Friday, May 14, 2010

day five: fence work


At this stage, your horse is probably pretty respectful, trusting, and willing with you on the ground.  Unfortunately, not everything she's learned will just automatically transfer over when you are up in the air on her back.  Being up above the horse can sometimes even send them into a panic.

A nice transitional period is to do some fence work.  It keeps you out of harms way, allows for advancement in your ground work, and lets your horse become accustomed to you being up above her eye.

The concept and execution is simple, do all your basic ground work, but do it while you are standing up on a fence.  Start on a lower rung.  In the beginning, you'll have to get on and off the fence a bit to help the horse understand (you'll probably also find it easier to balance yourself when you aren't quite so high).  Send the horse back and forth in front of you a few times, yielding his hips to change direction.  Step up a few rungs on the fence and try it again.  See if you can't get your horse in close to you (this has practical applications down the road; if you are at all vertically challenged, like myself, you'll find it far easier to get up on your horse from a fence, especially if they are tall!).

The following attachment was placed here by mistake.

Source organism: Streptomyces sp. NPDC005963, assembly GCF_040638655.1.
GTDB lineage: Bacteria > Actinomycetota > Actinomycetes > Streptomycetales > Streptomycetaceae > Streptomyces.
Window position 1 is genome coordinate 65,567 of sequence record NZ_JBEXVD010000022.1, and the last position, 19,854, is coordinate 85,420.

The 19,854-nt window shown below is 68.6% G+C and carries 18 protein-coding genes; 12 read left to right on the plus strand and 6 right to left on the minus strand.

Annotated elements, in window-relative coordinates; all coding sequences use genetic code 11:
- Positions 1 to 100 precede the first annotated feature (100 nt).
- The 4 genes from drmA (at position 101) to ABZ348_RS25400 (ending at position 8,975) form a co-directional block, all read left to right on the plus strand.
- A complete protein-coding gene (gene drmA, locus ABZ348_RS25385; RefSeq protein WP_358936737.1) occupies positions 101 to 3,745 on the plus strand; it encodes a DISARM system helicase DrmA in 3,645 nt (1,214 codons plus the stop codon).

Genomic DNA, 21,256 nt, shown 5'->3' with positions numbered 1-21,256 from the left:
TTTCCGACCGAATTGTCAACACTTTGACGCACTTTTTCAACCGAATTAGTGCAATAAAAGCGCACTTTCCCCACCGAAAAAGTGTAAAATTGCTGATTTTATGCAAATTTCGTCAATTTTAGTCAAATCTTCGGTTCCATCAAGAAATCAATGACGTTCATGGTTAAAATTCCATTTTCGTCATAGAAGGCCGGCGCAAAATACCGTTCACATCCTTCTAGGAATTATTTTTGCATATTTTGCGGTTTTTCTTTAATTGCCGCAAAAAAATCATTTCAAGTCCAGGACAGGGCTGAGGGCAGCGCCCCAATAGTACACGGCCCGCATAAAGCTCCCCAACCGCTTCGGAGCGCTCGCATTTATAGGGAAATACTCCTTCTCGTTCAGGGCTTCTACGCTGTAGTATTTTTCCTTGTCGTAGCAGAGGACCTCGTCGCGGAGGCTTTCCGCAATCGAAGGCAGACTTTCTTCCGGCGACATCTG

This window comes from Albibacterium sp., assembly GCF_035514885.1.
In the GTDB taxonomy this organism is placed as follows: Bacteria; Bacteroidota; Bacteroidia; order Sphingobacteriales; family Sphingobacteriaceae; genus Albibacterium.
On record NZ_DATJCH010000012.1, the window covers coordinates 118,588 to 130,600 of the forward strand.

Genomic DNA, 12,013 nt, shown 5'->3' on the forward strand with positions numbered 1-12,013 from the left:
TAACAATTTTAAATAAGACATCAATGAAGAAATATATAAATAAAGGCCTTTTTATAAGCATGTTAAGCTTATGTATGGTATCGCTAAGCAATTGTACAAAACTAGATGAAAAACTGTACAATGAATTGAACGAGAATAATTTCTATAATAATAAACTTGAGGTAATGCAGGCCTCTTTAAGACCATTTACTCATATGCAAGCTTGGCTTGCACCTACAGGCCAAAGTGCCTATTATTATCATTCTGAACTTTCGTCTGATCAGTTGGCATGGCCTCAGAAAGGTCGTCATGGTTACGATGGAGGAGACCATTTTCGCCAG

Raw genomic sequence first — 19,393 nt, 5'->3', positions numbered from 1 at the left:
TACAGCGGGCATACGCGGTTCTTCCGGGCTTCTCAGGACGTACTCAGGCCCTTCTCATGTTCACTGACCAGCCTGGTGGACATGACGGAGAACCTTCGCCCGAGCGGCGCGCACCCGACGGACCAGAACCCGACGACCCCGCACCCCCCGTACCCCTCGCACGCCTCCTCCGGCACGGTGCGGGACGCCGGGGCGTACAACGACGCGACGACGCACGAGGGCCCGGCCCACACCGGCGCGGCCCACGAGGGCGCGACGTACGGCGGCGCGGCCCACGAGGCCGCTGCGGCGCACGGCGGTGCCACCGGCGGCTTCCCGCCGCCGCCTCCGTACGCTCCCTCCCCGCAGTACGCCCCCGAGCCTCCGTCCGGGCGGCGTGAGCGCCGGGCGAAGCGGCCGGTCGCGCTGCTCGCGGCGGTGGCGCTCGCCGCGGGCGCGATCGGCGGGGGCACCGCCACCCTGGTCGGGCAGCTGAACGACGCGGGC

When you can do all your ground work (moving the feet forwards at the walk and trot, yielding the hind-quarters, backing up, etc), you can do a little sacking out.  Toss your rope over the horse's back a few times.  Rub him all over while you're standing up on the fence.  Rub him with your foot, even try draping your foot over his back.  You can even go so far as pseudo-mounting your horse.  The fence is your safety net; so long as you keep one foot and one arm firmly anchored to the rail, you can simply stand back up if you get into trouble.

Please use caution and common sense.  Horses are large animals, with an exceptional amount of power and strength.  They are also concerned above all with their own personal safety, and will do whatever they feel it takes to keep themselves from harm.  Being individuals that act and react differently, the only certainty you have when working a horse is uncertainty.  I am a professional trainer with twenty plus years experience, yet even with the knowledge I possess, I still get hurt from time to time.  This blog and the accompanying media are for entertainment purposes only.  No responsibility will be assumed for injuries or damages incurred while trying to use these methods at home.  Please ride responsibly; protective gear can save your life! 

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